Researchers Define Sets of Patient Experiences for Low Back Pain
Commentary by Giulia Norton, PhD
Researchers have found that patients with low back pain typically follow distinct sets of patient experience. While half of patients recover immediately, the other half maintain a high likelihood of receiving care in every subsequent quarter, according to a report in The Spine Journal.
“The rationale for our study was that research on treatments for low back pain is difficult to compare, due to differences across studies in definitions, inclusion criteria, baseline assessments, and outcome measures,” said Giulia Norton, PhD, who completed the study while at Boston University, Boston, Mass. “As a result, clinicians have difficulty comparing the effectiveness of interventions as reported by different studies,” Dr. Norton said.
“We studied the treatment patterns of over 65,000 people for more than 2 years after their incident (first) case of low back pain, defined as an episode for which the person got treatment after 6 months with no evidence of low back pain,” Dr. Norton said.
“We found that half of the patients [53.4%] recovered immediately—they got no more treatment despite still being insured—but the other half experienced repeated relapses over more than 2 years. Half of the patients were very likely (37%-89%) to receive treatment for low back pain in each quarter after their first episode,” Dr. Norton said.
Single Episode of Low Back Pain is a Strong Predictor of Future Episodes
“For clinicians and patients, the primary message is that an episode of low back pain is a very strong predictor for future episodes,” Dr. Norton said. “It is an opportunity for an analysis of the etiology [of low back pain] and for guidance to preventing subsequent cases, including active patient involvement,” she said.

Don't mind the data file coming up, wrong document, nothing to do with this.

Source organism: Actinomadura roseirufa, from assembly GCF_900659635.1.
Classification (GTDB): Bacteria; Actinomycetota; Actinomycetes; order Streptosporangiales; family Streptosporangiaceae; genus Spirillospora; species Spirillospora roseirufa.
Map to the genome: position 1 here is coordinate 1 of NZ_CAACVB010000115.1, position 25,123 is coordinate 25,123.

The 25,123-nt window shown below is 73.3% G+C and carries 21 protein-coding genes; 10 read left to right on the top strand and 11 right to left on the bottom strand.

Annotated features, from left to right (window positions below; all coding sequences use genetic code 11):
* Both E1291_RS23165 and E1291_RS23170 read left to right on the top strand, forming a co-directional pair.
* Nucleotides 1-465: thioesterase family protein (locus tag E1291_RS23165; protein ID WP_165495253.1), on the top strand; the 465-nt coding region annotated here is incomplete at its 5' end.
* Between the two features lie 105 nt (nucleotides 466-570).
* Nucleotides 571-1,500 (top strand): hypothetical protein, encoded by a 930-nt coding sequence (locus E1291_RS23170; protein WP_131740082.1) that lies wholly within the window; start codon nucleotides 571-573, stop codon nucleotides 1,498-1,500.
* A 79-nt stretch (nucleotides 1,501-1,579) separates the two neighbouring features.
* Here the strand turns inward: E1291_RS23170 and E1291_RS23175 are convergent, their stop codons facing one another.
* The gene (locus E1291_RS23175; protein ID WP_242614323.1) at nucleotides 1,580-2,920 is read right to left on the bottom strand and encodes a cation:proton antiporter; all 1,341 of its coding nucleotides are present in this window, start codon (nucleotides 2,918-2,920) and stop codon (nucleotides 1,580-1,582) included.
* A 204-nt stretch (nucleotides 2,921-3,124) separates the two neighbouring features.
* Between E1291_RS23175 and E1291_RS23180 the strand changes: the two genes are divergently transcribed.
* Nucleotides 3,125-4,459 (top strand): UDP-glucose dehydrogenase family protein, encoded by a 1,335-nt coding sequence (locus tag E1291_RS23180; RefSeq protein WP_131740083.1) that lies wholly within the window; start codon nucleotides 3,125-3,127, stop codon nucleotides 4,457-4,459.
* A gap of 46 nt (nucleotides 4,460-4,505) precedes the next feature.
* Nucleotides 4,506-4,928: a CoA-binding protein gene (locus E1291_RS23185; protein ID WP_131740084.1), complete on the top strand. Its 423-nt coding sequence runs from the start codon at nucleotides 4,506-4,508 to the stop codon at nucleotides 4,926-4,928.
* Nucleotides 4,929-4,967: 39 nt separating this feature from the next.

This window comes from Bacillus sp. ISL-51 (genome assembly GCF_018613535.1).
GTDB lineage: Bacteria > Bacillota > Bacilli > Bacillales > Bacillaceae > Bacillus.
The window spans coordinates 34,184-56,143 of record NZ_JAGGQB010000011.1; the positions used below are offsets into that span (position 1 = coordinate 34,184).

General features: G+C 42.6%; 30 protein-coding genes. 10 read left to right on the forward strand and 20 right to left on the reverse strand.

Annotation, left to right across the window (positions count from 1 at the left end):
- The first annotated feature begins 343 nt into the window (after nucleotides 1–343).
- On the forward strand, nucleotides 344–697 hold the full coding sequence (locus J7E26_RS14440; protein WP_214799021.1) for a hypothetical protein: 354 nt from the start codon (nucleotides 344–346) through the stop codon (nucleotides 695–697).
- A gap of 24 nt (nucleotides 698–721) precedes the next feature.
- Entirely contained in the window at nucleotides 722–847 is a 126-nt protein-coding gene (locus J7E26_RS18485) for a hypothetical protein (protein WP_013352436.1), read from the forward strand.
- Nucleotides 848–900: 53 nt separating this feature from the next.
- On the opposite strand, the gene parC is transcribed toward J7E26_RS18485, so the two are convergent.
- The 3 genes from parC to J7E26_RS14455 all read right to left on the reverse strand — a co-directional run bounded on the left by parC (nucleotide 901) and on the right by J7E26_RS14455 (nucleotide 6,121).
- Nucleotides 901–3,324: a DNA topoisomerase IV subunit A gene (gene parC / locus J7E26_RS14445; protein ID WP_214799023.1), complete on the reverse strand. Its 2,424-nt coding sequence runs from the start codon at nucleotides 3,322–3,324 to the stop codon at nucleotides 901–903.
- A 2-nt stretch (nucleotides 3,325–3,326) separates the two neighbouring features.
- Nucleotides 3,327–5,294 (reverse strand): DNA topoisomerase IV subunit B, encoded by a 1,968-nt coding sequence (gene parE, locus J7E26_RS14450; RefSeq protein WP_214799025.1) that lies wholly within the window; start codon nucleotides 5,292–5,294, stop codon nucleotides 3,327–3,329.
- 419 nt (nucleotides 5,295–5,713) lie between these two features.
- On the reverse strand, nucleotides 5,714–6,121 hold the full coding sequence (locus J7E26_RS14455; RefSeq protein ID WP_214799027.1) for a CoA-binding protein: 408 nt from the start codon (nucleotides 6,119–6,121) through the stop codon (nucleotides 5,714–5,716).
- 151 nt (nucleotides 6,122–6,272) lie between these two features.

Dr. Norton hopes that researchers will take away 3 messages from the study: “First, researchers must describe specific inclusion and exclusion criteria in order for research to be comparable. For example, each article should clearly state whether subjects had a new or recurrent case of low back pain.”
“Second, a period of at least 6, and preferably 12, months with no evidence of low back pain should be required to specify a new case,” Dr. Norton said. “Third, pain, functional limitation, and bothersomeness are likely to vary over time for many patients with low back pain. Therefore, rather than measuring outcomes at a small number of time points, more frequent measurement describing cumulative experience will more accurately estimate outcomes for low back pain,” she concluded.